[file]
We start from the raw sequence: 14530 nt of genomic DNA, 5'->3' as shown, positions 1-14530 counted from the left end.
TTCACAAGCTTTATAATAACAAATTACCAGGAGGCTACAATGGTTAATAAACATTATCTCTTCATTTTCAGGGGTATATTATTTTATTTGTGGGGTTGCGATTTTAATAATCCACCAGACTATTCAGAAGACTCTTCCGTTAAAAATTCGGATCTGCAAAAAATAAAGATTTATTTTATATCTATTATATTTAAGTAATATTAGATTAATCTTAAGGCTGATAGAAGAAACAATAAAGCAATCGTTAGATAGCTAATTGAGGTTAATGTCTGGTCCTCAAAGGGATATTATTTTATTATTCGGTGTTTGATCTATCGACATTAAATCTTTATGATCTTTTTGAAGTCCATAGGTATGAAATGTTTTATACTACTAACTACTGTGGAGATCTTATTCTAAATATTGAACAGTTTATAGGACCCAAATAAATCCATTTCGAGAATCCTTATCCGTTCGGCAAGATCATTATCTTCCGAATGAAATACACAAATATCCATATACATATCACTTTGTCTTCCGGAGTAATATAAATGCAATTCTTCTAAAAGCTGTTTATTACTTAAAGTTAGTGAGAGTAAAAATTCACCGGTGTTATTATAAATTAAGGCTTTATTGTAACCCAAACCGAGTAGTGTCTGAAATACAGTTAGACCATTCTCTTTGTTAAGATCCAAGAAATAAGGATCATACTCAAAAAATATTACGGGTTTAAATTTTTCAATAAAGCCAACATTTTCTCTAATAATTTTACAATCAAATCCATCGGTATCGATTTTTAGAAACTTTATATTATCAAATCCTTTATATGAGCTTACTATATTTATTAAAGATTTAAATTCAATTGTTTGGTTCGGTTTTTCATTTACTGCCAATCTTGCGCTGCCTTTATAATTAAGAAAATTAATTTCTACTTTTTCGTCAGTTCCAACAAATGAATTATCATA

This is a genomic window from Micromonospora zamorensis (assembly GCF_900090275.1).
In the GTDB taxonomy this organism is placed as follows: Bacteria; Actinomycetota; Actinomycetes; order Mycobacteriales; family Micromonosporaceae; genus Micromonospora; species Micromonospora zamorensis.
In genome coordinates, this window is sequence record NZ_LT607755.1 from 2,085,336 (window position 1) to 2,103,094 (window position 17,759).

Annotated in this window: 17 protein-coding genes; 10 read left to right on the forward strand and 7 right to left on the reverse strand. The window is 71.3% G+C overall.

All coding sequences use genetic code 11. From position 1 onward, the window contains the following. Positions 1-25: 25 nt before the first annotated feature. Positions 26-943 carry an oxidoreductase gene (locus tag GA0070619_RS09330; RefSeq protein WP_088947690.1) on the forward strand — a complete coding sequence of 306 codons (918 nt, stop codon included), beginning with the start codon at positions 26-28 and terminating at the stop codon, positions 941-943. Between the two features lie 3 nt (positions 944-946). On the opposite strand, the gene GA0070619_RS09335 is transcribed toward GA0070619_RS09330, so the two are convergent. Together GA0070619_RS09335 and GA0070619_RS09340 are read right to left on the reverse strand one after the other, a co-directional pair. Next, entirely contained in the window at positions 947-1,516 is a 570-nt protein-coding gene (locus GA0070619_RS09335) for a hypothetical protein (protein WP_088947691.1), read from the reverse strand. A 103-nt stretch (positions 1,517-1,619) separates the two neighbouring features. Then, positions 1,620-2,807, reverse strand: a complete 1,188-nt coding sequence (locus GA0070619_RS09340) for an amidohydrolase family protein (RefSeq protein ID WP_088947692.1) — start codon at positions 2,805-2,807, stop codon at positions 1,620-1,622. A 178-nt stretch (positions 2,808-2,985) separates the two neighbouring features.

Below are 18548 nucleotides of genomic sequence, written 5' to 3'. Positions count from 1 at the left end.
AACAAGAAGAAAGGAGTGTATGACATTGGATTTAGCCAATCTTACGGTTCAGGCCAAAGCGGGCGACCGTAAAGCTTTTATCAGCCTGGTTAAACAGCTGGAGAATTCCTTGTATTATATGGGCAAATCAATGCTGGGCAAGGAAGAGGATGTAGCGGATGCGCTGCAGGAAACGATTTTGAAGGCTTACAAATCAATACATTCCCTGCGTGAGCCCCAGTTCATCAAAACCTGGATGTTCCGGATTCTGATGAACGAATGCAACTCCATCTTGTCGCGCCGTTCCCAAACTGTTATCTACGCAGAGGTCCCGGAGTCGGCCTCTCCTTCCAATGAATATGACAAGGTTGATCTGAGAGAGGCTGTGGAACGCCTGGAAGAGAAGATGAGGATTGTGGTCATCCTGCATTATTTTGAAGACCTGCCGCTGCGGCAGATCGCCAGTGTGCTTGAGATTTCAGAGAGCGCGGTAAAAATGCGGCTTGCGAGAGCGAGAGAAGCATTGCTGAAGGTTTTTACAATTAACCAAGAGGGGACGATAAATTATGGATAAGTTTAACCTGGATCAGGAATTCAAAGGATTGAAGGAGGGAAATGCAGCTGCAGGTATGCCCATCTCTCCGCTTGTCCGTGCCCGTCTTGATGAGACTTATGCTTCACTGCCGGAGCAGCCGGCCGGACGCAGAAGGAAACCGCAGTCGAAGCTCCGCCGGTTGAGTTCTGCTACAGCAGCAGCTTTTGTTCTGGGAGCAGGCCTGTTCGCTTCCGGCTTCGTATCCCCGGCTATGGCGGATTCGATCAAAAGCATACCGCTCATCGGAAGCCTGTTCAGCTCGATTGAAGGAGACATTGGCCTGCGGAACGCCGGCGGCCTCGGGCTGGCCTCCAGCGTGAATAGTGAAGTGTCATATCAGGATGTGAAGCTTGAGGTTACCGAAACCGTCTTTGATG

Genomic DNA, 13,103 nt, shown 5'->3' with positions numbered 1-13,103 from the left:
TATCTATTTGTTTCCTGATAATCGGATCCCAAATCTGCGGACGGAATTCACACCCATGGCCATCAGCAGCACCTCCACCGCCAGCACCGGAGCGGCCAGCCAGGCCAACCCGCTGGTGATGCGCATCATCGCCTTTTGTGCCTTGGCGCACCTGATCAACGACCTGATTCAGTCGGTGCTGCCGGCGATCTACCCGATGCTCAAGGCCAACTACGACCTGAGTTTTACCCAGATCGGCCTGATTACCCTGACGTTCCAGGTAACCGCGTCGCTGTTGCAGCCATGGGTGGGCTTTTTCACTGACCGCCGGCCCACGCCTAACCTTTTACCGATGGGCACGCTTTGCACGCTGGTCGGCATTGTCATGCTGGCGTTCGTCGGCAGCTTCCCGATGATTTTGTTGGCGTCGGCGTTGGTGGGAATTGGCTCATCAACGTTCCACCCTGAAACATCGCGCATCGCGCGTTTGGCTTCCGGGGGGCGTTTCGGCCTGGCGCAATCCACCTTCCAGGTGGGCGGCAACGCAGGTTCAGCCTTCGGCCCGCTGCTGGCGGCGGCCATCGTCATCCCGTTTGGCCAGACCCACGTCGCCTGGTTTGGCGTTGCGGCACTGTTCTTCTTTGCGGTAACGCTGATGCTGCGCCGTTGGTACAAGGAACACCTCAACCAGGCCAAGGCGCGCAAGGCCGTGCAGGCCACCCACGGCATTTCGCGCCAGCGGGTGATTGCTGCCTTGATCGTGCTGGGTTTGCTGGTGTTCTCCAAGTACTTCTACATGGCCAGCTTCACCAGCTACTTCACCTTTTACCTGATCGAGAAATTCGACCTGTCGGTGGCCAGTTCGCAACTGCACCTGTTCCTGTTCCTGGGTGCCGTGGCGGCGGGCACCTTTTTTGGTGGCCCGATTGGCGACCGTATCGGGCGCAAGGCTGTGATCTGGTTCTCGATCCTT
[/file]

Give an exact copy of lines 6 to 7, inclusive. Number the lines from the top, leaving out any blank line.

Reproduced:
Annotated in this window: 17 protein-coding genes; 10 read left to right on the forward strand and 7 right to left on the reverse strand. The window is 71.3% G+C overall.

All coding sequences use genetic code 11. From position 1 onward, the window contains the following. Positions 1-25: 25 nt before the first annotated feature. Positions 26-943 carry an oxidoreductase gene (locus tag GA0070619_RS09330; RefSeq protein WP_088947690.1) on the forward strand — a complete coding sequence of 306 codons (918 nt, stop codon included), beginning with the start codon at positions 26-28 and terminating at the stop codon, positions 941-943. Between the two features lie 3 nt (positions 944-946). On the opposite strand, the gene GA0070619_RS09335 is transcribed toward GA0070619_RS09330, so the two are convergent. Together GA0070619_RS09335 and GA0070619_RS09340 are read right to left on the reverse strand one after the other, a co-directional pair. Next, entirely contained in the window at positions 947-1,516 is a 570-nt protein-coding gene (locus GA0070619_RS09335) for a hypothetical protein (protein WP_088947691.1), read from the reverse strand. A 103-nt stretch (positions 1,517-1,619) separates the two neighbouring features. Then, positions 1,620-2,807, reverse strand: a complete 1,188-nt coding sequence (locus GA0070619_RS09340) for an amidohydrolase family protein (RefSeq protein ID WP_088947692.1) — start codon at positions 2,805-2,807, stop codon at positions 1,620-1,622. A 178-nt stretch (positions 2,808-2,985) separates the two neighbouring features.